Finally, due to the ubiquity of Bd in Costa Rica and it’s role in amphibian declines we cannot rule out the possibility that at least some of our observed changes are related to disease. This is more of a concern at LCBS than Rincón because no severe Bd-declines and die-offs have been reported at tropical lowland sites, despite Bd being detected at low elevations [58], [59]. Bd arrived in the LCBS region in 1993, almost 20-years before our later sampling period [32]. There is no rigorous documentation of the Bd die-off at LCBS, but many Bd-susceptible species such as Atelopus varius, Craugastor ranoides, and others are now absent from the frog fauna [60]. It is not possible for us to determine whether Bd played a role in the decline of our study species at LCBS. However, we note that Picco and Collins [61] detected Bd at LCBS but did not detect Bd on any strictly terrestrial, direct-developing frog species there, including two of our study species. Furthermore, our study species and their relatives are known to increase in community dominance [30] and abundance [62] within four years of Bd-related faunal collapse. We suspect that Bd has had an impact on many amphibian species at LCBS. However there is no evidence that any of our study species has been affected.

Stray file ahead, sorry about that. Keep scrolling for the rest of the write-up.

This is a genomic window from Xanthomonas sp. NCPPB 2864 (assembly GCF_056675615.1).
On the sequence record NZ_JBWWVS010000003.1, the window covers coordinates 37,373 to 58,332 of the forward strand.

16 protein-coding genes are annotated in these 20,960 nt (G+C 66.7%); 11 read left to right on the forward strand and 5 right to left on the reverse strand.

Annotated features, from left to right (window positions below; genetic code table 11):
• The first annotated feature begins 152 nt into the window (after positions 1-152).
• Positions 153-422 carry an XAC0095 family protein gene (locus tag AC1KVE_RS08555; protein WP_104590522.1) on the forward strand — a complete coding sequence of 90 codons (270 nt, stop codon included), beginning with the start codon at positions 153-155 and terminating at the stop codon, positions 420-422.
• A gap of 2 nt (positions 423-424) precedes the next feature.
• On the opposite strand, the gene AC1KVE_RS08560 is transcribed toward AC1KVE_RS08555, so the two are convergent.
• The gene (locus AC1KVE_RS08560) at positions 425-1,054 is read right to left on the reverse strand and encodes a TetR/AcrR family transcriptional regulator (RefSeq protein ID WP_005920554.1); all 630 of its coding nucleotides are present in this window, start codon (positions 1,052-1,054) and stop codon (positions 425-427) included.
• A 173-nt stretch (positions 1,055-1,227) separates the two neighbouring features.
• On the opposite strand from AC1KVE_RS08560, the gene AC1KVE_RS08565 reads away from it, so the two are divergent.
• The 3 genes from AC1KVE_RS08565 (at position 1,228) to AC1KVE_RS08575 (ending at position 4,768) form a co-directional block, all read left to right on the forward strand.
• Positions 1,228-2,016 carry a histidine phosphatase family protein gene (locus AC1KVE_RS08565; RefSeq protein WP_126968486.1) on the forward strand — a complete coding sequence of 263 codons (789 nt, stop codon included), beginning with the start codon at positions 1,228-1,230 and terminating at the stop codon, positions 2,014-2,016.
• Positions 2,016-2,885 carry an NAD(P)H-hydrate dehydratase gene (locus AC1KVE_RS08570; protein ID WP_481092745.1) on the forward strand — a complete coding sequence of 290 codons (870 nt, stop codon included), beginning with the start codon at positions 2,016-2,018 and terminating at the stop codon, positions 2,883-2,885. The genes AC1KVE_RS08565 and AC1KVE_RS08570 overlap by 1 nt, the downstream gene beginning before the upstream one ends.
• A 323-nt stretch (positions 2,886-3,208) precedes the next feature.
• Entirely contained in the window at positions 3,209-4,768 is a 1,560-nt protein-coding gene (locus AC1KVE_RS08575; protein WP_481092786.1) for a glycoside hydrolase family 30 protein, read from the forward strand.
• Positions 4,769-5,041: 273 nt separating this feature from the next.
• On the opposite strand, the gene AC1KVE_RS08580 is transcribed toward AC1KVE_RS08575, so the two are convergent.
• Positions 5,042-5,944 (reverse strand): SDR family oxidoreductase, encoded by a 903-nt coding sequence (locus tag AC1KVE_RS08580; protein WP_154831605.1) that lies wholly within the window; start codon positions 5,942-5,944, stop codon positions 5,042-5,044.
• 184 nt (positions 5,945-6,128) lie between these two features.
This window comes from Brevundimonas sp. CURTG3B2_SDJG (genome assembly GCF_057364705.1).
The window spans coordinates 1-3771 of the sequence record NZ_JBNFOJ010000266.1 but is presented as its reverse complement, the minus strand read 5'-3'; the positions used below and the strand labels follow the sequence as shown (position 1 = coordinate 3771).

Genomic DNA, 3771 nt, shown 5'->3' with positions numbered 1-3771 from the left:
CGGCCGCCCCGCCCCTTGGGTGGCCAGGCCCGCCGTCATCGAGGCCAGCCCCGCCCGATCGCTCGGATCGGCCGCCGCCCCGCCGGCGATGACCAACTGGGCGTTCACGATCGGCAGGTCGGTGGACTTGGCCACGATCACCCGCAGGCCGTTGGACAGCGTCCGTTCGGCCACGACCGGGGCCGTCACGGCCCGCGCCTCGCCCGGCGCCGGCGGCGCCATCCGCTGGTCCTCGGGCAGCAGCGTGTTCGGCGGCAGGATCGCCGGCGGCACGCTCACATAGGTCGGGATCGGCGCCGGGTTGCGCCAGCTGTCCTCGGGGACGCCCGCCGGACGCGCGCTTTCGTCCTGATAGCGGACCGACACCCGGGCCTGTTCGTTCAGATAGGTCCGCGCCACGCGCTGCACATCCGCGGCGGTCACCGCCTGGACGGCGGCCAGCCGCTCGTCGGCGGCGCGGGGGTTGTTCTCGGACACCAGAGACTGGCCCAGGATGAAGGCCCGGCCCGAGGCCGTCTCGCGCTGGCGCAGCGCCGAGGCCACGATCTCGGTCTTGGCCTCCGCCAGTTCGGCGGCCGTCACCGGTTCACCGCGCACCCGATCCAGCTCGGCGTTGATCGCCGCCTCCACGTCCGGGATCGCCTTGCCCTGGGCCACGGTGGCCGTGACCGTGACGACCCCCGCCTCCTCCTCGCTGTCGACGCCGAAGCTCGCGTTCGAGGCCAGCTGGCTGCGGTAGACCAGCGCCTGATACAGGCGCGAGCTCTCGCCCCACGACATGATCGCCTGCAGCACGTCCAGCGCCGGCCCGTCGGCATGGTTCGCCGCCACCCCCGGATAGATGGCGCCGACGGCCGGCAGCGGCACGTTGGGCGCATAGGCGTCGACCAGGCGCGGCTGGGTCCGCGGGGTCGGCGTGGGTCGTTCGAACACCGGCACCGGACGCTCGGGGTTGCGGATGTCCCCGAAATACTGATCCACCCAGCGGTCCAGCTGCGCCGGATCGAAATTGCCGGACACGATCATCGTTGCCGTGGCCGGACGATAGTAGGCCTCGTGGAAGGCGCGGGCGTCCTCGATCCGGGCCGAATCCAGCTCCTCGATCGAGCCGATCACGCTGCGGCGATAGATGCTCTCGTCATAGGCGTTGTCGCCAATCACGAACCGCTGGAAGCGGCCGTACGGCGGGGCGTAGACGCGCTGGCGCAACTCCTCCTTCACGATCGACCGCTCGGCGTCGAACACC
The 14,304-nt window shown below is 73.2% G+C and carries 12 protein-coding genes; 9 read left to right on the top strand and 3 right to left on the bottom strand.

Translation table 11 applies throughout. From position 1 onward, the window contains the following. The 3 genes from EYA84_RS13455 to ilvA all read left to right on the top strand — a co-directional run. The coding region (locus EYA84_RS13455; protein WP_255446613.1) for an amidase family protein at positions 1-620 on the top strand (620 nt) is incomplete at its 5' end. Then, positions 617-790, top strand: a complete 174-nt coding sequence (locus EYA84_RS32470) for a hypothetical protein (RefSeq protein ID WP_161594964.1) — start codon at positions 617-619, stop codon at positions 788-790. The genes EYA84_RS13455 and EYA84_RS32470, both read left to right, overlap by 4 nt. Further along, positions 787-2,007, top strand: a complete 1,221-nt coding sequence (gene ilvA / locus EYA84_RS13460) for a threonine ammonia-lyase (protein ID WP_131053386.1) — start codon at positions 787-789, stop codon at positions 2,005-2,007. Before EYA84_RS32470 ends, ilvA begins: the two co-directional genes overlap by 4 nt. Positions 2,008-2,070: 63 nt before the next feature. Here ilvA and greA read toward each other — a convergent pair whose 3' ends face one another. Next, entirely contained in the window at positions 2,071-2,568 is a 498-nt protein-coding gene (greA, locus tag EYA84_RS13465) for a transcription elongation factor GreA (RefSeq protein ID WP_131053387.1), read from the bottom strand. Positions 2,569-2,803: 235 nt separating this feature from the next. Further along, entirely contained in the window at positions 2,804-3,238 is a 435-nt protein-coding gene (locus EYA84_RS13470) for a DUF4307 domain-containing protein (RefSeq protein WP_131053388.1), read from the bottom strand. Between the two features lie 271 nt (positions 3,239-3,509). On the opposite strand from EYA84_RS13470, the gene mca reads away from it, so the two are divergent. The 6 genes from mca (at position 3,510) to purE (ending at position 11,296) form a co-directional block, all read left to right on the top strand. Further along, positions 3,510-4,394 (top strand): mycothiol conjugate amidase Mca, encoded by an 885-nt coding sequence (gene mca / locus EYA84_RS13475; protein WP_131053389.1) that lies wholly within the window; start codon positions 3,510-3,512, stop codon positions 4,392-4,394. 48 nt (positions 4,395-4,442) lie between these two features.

We documented individualistic changes of frog populations between a 42–year period at two distinct sites. Observed changes are associated with increased temperatures, altered dry season rainfall, and changed leaf litter depth, all of which influence leaf litter amphibian populations [7], [11].